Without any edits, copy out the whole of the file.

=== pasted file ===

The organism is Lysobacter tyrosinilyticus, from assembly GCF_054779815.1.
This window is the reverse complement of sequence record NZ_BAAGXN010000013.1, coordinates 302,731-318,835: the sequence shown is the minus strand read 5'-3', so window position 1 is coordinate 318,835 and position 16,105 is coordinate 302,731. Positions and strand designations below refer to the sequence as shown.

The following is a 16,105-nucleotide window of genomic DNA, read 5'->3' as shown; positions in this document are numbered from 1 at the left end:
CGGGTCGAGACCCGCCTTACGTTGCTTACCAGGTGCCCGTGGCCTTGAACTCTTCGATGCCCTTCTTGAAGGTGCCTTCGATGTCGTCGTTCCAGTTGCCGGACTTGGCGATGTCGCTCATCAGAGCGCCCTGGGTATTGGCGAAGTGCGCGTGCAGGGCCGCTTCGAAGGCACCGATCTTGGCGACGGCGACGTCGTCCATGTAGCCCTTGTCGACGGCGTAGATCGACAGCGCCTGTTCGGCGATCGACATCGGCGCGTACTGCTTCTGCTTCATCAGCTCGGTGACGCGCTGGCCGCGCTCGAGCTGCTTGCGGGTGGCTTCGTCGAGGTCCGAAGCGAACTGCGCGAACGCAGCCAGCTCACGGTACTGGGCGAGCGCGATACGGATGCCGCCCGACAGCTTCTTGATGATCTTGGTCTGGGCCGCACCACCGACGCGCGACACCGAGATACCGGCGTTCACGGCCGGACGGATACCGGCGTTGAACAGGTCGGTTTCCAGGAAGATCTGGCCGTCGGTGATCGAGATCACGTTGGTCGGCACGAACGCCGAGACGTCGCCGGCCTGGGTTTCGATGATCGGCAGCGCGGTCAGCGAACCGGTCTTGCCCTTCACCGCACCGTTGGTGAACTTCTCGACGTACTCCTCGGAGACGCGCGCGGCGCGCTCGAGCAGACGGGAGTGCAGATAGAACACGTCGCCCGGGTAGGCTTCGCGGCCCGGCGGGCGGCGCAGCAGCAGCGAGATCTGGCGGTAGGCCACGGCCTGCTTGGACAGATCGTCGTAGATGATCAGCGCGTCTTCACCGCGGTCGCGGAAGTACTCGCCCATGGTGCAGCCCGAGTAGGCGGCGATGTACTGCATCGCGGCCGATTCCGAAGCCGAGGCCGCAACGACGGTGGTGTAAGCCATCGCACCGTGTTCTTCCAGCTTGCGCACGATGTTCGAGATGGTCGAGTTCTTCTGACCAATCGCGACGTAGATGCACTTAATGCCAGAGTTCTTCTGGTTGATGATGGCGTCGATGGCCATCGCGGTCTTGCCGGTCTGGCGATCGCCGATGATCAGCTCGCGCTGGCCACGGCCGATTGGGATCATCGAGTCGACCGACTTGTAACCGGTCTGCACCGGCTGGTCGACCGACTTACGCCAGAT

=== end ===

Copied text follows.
The organism is Lysobacter tyrosinilyticus, from assembly GCF_054779815.1.
This window is the reverse complement of sequence record NZ_BAAGXN010000013.1, coordinates 302,731-318,835: the sequence shown is the minus strand read 5'-3', so window position 1 is coordinate 318,835 and position 16,105 is coordinate 302,731. Positions and strand designations below refer to the sequence as shown.

The following is a 16,105-nucleotide window of genomic DNA, read 5'->3' as shown; positions in this document are numbered from 1 at the left end:
CGGGTCGAGACCCGCCTTACGTTGCTTACCAGGTGCCCGTGGCCTTGAACTCTTCGATGCCCTTCTTGAAGGTGCCTTCGATGTCGTCGTTCCAGTTGCCGGACTTGGCGATGTCGCTCATCAGAGCGCCCTGGGTATTGGCGAAGTGCGCGTGCAGGGCCGCTTCGAAGGCACCGATCTTGGCGACGGCGACGTCGTCCATGTAGCCCTTGTCGACGGCGTAGATCGACAGCGCCTGTTCGGCGATCGACATCGGCGCGTACTGCTTCTGCTTCATCAGCTCGGTGACGCGCTGGCCGCGCTCGAGCTGCTTGCGGGTGGCTTCGTCGAGGTCCGAAGCGAACTGCGCGAACGCAGCCAGCTCACGGTACTGGGCGAGCGCGATACGGATGCCGCCCGACAGCTTCTTGATGATCTTGGTCTGGGCCGCACCACCGACGCGCGACACCGAGATACCGGCGTTCACGGCCGGACGGATACCGGCGTTGAACAGGTCGGTTTCCAGGAAGATCTGGCCGTCGGTGATCGAGATCACGTTGGTCGGCACGAACGCCGAGACGTCGCCGGCCTGGGTTTCGATGATCGGCAGCGCGGTCAGCGAACCGGTCTTGCCCTTCACCGCACCGTTGGTGAACTTCTCGACGTACTCCTCGGAGACGCGCGCGGCGCGCTCGAGCAGACGGGAGTGCAGATAGAACACGTCGCCCGGGTAGGCTTCGCGGCCCGGCGGGCGGCGCAGCAGCAGCGAGATCTGGCGGTAGGCCACGGCCTGCTTGGACAGATCGTCGTAGATGATCAGCGCGTCTTCACCGCGGTCGCGGAAGTACTCGCCCATGGTGCAGCCCGAGTAGGCGGCGATGTACTGCATCGCGGCCGATTCCGAAGCCGAGGCCGCAACGACGGTGGTGTAAGCCATCGCACCGTGTTCTTCCAGCTTGCGCACGATGTTCGAGATGGTCGAGTTCTTCTGACCAATCGCGACGTAGATGCACTTAATGCCAGAGTTCTTCTGGTTGATGATGGCGTCGATGGCCATCGCGGTCTTGCCGGTCTGGCGATCGCCGATGATCAGCTCGCGCTGGCCACGGCCGATTGGGATCATCGAGTCGACCGACTTGTAACCGGTCTGCACCGGCTGGTCGACCGACTTACGCCAGAT